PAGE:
Despite the generally grumpy weather the area was very well populated with hikers, tourists and the occasional other photographer, many car parks were full at locations across Snowdonia, but the vast open spaces seemed to manage to swallow the visiting hordes quite effectively and it was possible to find relative solitude by following the second or third most popular trail at a given location.
The following day the downpour resumed and I found myself seeking out waterfalls once again. I travelled to my third "Fairy Glen" of the year ( after the famous one on the Isle of Skye and the not so famous one in Rosemarkie).
At this location, I was completely alone and plucked up the courage to record footage for an instructional video with my thoughts about how to shoot such a scene... after recording multiple videos over the course of 45-60 minutes I realised that I really didn't much like the composition I had selected and was therefore making a "how to make make a bad picture" tutorial. Although that tutorial will likely never see the light of day I will try such things again in future in an attempt to get more comfortable on the other side of the camera as I think such content could be of use and interest at least to some of my photographer friends and maybe eventually to a wider audience. It is a challenge for a photographer to build an audience and I think that video content might be a way to expand my reach a little if it is done well.
I continued to another waterfall nearby, the very touristy Swallow Falls, two miles west of Betws-y-Coed.
As is often the case with tourist attraction locations such as this you are funneled (through a turnstile where they relieved you of a couple of pounds in this case) to a certain set of viewpoints and don't have a lot of choice about your shooting positions. Crowds of people also makes it a little harder to set up a tripod. Such places are often not ideal for landscape photography but if, like me, you also really enjoy seeing new places it is inevitable that you find yourself in such an environment now and then.
In this situation I usually try to capture the classic shot you are directed towards (such as the one above) and then look for something which can be more my own. It is always possible to find something that has not been done millions of times before, but it is not always possible to find something which is any good.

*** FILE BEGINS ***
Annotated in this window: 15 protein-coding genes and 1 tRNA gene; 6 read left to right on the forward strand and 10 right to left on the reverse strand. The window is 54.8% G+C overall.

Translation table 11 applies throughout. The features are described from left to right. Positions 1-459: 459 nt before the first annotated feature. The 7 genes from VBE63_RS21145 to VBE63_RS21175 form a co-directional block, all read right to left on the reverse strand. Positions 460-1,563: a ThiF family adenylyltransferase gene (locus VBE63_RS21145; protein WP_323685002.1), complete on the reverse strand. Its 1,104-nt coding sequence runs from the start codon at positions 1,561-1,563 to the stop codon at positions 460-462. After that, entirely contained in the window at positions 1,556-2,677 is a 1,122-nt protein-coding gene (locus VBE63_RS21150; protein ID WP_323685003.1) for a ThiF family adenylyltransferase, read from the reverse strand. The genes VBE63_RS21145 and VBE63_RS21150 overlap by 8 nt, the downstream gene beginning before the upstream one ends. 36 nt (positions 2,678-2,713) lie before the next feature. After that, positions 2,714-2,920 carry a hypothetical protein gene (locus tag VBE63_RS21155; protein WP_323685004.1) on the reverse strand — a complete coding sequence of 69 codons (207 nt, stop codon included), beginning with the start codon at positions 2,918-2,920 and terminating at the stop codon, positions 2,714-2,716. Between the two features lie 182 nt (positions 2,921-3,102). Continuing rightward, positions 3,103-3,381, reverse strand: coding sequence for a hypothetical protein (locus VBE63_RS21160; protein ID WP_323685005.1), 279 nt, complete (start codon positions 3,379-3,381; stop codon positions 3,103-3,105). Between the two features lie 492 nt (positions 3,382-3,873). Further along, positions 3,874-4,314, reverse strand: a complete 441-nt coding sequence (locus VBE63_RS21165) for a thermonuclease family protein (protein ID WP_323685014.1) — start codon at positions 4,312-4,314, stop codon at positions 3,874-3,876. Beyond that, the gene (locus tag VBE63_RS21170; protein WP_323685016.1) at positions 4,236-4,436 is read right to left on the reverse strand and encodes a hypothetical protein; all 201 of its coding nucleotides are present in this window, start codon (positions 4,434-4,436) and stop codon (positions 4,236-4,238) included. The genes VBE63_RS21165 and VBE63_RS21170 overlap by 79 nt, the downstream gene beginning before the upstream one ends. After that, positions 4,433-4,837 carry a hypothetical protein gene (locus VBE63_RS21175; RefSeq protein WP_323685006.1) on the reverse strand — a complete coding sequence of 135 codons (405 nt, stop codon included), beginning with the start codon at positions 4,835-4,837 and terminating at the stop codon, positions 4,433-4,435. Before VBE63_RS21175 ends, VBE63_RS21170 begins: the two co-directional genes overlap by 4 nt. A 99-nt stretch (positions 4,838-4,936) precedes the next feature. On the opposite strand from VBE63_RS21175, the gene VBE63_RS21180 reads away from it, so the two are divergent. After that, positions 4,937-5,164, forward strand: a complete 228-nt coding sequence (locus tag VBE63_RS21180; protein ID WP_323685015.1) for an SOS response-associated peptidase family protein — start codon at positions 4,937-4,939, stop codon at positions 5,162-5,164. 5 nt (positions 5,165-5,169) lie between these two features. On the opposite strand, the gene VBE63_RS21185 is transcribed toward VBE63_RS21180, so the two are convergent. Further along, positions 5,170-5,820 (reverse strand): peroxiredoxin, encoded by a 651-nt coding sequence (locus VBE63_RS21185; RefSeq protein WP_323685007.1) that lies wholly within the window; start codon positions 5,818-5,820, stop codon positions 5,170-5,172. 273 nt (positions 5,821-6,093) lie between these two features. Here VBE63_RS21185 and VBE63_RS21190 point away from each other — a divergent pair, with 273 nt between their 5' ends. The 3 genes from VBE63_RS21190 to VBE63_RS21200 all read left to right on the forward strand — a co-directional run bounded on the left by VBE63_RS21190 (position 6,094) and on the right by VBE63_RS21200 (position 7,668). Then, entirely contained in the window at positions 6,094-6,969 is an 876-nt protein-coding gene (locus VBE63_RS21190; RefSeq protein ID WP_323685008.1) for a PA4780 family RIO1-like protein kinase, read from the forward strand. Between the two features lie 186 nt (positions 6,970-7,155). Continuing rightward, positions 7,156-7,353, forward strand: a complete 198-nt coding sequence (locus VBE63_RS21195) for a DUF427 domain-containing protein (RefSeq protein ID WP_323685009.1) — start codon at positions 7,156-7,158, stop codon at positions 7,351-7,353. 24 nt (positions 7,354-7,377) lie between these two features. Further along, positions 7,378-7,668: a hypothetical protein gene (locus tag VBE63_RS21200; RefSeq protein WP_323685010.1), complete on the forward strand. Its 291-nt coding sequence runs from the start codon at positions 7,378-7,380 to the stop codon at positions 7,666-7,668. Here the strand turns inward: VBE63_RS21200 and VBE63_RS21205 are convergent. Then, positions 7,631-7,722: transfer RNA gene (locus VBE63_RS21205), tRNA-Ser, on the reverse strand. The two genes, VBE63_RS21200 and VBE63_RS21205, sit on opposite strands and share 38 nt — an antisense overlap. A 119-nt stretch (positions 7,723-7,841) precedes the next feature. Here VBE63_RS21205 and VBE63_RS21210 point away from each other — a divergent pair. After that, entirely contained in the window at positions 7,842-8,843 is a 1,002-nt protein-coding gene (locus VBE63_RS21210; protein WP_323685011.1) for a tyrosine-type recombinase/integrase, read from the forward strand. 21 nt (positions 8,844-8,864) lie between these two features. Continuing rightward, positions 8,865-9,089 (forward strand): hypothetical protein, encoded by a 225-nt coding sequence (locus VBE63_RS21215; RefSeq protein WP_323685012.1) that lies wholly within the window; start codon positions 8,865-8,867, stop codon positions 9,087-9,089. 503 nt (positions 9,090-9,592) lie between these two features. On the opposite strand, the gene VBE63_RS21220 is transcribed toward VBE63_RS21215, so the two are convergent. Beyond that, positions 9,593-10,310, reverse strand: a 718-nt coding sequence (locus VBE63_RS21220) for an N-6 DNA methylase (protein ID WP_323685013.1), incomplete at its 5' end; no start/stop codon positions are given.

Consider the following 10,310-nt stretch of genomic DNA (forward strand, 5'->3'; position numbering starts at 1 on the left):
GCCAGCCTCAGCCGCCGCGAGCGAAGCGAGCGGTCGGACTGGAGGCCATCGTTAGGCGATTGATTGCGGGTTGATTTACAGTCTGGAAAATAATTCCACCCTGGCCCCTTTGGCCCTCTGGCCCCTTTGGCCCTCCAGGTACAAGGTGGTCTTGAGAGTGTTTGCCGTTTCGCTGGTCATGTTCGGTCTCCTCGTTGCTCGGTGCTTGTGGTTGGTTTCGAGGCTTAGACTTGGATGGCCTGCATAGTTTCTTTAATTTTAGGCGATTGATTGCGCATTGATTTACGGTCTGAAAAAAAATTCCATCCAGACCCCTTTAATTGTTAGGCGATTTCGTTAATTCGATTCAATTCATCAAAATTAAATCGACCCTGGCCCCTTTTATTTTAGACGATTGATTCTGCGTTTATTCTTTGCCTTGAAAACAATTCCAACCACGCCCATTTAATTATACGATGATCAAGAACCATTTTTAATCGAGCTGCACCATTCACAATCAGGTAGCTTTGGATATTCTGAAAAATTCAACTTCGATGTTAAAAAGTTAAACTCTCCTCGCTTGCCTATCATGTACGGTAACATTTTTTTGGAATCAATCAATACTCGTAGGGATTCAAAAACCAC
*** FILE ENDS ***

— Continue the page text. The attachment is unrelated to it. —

Looking at the scene above I thought that there would be a possibility to use a longer lens and capture a more intimate scene featuring just the overhanging branches on the far bank of the river and the cascading water of the falls.
For anyone that finds themselves in this location, the Swallow Falls Hotel across the road from the waterfall entrance provides a cosy place to shelter from the elements and hearty pub meals to restore your energies.
One common feature between this area and England's Lake District is the prevalence of slate mining as an activity. I took the opportunity to spend my final morning in Snowdonia visiting the site of the huge Dinorwic slate mine which is no longer active but at it's peak was the second largest slate mine in Wales and also in the entire world.
This sprawling site has numerous paths running through it and affords views across the valley to the peaks on the other side as well as views long the valley itself.
On this day the cloud cover percentage was reduced to only about 90% which is actually pretty ideal for daytime landscapes as there is the attractive possibility of the sun bursting through now and again and selectively illuminating the otherwise gloomy scene.
This morning also happened to be the first day of the 2nd Ashes test between England and Australia so I was able to tune in, by phone or by car radio, to the familiar sounds of Test Match Special for eight hours a day for the following five days.
The game of cricket, in all it's forms, but especially as a five day test match, lends itself like no other to the science and art of commentary, it is a sport which can be seen in vivid colour without needing to see any visuals. There are a number of reasons for this which are described below... for any heathens that do not already love cricket and are not prepared to be persuaded, I recommend skipping that part.
Back to the slate mine, where some of my fellow humans have seen fit to leave their mark for others to see, the result is an image full of detail and texture.
Well, I think that i will leave it there for this time, please join me next time as i continue to explore beautiful North Wales!
APPENDIX - Why cricket commentary is the highest form of the announcing arts